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Since the outbreak of COVID-19, all eyes across the world have been on big Pharma. On March 11th 2020, the World Health Organization (WHO) declared the novel Coronavirus (COVID-19) outbreak a global pandemic, pointing to more than 118,000 cases of Coronavirus illness in over 110 countries and territories around the world, and the sustained risk of further global spread.

“This is not just a public health crisis, it is a crisis that will touch every sector. So every sector and every individual must be involved in the fights,” said Dr. Tedros Adhanom Ghebreyesus, WHO director-general, at a media briefing.


The first case of COVID-19 in Sudan was diagnosed on March 12th 2020, a 50-year-old Sudanese male who arrived via air from the United Arab Emirates tested positive. He developed respiratory symptoms, was admitted to the hospital, and died 3 days later with a positive COVID-19 RT-PCR test. This raised the alarm for the arrival of SARS-CoV-2 in Sudan.


How did the Anti-vaccination Movement Start?


Over the years, advancement in science and technology has led to the discovery of remedies for the treatment of various viral diseases and there is hope that one for COVID will also be developed. As of today, there is no known cure for COVID-19, but the scientific revolution has led to the introduction of protocols to prevent the virus spread, in addition to the manufacturing of a host of vaccines.


The biggest challenge that various stakeholders are still facing is to convince the population to take the vaccine, with some voices alleging that the vaccine is more harmful and that it is better for one to rely on their natural immunity. In order to better understand these dissenting voices, we must go deeper and discover the historical roots of the anti-vaccination movement and how it came about.


Semantically speaking it wasn't always a position of antagonism, but started as hesitancy towards the smallpox vaccine in 18th century England, when doctors started subjecting their patients to the disease in order to control its severity. This method is called inoculation and it was hugely popular at that time until it started to occasionally create an outbreak. Therefore a smallpox concoction was developed and was distributed for free, then made mandatory by governments, starting a wave of criticism that stands till today- not against the vaccine per se, but against mandating actions relating to one's body.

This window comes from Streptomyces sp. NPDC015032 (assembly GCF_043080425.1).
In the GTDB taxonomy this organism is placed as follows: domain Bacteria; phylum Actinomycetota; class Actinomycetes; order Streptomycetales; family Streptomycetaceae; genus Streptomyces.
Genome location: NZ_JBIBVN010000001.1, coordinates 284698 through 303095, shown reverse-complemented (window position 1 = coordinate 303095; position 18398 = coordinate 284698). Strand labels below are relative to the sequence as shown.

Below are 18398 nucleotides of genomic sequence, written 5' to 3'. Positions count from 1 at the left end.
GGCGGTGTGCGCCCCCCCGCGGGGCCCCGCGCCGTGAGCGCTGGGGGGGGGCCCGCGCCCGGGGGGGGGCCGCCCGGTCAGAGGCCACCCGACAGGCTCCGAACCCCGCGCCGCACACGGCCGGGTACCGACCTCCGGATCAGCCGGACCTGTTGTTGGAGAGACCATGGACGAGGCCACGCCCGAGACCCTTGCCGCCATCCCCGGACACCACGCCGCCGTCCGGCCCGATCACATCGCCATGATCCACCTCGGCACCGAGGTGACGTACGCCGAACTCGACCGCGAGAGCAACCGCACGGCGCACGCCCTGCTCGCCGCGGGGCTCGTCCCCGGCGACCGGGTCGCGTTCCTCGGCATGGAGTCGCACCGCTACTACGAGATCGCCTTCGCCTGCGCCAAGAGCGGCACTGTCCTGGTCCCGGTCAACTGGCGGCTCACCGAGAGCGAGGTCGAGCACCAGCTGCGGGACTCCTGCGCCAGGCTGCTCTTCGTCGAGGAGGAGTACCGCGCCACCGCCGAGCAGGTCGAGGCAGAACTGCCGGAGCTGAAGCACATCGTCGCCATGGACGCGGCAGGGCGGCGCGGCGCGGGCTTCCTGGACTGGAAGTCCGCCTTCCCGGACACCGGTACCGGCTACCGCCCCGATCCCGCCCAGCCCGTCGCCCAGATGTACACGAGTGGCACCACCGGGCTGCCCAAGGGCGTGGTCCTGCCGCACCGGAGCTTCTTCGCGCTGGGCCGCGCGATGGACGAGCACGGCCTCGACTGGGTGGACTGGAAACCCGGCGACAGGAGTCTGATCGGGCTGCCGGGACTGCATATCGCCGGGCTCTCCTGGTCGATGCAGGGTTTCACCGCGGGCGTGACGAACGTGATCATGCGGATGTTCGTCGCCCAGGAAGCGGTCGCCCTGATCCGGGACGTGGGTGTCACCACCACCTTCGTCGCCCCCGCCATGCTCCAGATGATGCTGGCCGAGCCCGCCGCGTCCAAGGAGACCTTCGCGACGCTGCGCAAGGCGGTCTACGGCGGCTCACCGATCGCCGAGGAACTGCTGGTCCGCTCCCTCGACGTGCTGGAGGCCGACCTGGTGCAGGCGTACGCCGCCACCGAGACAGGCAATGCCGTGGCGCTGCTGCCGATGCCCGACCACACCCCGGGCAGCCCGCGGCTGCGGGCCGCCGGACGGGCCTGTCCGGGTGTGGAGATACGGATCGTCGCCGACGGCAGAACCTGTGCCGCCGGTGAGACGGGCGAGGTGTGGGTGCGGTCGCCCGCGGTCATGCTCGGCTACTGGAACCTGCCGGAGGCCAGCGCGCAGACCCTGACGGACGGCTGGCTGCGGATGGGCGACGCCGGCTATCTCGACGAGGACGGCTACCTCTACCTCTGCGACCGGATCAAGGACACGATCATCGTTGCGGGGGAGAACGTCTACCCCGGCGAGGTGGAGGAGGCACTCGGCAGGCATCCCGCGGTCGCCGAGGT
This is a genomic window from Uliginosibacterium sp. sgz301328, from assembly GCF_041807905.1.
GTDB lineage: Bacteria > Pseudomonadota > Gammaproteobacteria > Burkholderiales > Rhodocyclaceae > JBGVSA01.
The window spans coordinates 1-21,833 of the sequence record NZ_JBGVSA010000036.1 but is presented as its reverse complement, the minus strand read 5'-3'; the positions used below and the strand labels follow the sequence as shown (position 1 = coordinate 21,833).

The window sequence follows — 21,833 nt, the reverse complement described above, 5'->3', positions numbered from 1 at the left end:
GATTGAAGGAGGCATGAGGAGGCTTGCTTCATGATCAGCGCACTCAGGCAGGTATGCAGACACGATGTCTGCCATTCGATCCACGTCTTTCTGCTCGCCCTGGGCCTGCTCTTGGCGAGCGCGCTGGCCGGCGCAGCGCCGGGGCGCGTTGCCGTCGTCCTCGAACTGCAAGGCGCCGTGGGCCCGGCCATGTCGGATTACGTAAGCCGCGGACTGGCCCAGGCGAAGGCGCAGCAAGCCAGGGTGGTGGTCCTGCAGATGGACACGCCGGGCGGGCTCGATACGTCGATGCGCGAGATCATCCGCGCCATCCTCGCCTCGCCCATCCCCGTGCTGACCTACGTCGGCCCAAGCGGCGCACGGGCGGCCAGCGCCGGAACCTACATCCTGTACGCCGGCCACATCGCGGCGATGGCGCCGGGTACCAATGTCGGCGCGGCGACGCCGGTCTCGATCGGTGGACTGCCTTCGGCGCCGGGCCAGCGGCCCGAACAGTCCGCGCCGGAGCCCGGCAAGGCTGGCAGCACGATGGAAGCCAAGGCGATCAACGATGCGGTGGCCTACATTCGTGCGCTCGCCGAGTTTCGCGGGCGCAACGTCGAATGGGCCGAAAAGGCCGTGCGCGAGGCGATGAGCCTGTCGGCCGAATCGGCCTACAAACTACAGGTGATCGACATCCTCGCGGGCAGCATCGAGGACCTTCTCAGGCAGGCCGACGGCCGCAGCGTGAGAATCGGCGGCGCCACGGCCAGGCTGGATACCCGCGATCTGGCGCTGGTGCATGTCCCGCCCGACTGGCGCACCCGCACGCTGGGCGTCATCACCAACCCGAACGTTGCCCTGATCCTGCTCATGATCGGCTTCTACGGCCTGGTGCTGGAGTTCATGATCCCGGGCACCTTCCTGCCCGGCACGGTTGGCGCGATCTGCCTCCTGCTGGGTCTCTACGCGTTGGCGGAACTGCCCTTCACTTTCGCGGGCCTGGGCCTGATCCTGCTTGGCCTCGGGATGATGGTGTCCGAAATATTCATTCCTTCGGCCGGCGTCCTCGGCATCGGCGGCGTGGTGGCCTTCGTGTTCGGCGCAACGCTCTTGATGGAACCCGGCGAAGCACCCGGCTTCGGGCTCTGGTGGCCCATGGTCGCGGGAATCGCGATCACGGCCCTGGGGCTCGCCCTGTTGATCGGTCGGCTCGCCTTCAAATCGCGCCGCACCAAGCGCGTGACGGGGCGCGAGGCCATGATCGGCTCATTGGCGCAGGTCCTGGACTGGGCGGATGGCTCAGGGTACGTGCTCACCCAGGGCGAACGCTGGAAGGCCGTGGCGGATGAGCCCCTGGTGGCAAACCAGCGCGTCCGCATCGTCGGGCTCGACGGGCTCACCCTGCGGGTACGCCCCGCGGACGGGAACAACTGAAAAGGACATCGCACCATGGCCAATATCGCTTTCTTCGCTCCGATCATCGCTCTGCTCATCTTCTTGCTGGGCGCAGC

A Sudanese nurse prepares an inoculation against measles. Photo by Ashraf Shazly/Getty Images from NPR.org



Up until this phase the vaccine was a matter of skepticism, but when religion and conspiracy theories came into the mix, gears shifted towards outright hostility.


For the religious, it was challenging God's will and for the conspiracists, it was the government treating citizens as if they were laboratory mice, despite many believing our bodies can naturally heal without the need for external help. By the dawn of the 19th century, the opposition turned into a movement with its leadership sending delegates to the United States and other European countries- which gave birth to the modern-day anti-vaccination movement.


Of course, one can't address the anti-vaccination movement without talking about its 20th century's biggest Achilles heel: autism. The notion of a direct relation between vaccines and autism comes from the lack of information modern medicine provides on what actually causes autism, yet this theory (although by now it reached myth status) still convinces large numbers to host anti-vaccination rallies and claim their children are victims of the government-mandated vaccine.


In 1988 the British Physician Andrew Wakefield conducted a study on 12 children suggesting a link between the MMR vaccine (for measles, mumps, and rubella) and autism. His study was invalidated and Wakefield turned out to have tampered with his findings and subsequently lost his license. Today, researchers found no association between vaccines and autism.


Way Forward


Even as the new wave of COVID-19 cases are being reported, one aspect of the pandemic remains strong: differing opinions on the value of COVID-19 immunization and vaccine mandates. Communities in many parts of the world are relying on a variety of herbal remedies and readily available home remedies to treat the COVID-19 infection, along with a few medical drugs.


The COVID-19 pandemic has exposed the population’s skepticism and the need for governments and other stakeholders to step up their efforts in building public trust and reassuring the masses to take up the vaccines for the benefit of their health and well-being. In addition, the rise of misinformation and fake news is reminiscent of the situation at the peak of the anti-vaccination movement, proving that those who don't learn from history are bound to repeat it and increasing the urgency to address the anti-vaccine sentiments as COVID-19 continues to return.


Sources:


1:https://www.vox.com/platform/amp/the-goods/22958419/covid-vaccine-mandate-pandemic-history

2:https://measlesrubellainitiative.org/anti-vaccination-movement/

3:https://edgeeffects.net/traci-brynne-voyles-anti-vaccination/

4:https://podcastaddict.com/episode/118537745

5:https://www.latimes.com/opinion/story/2022-02-25/covid-anti-vax-childhood-vaccination-measles-mumps


Nibras Abdulbasit

A corporate lawyer specializing in financial regulation and a policy reform advocate who ties loose ends and connects dots in every story she navigates. A music buff, cinema aficionado and an avid reader of philosophy, history and politics.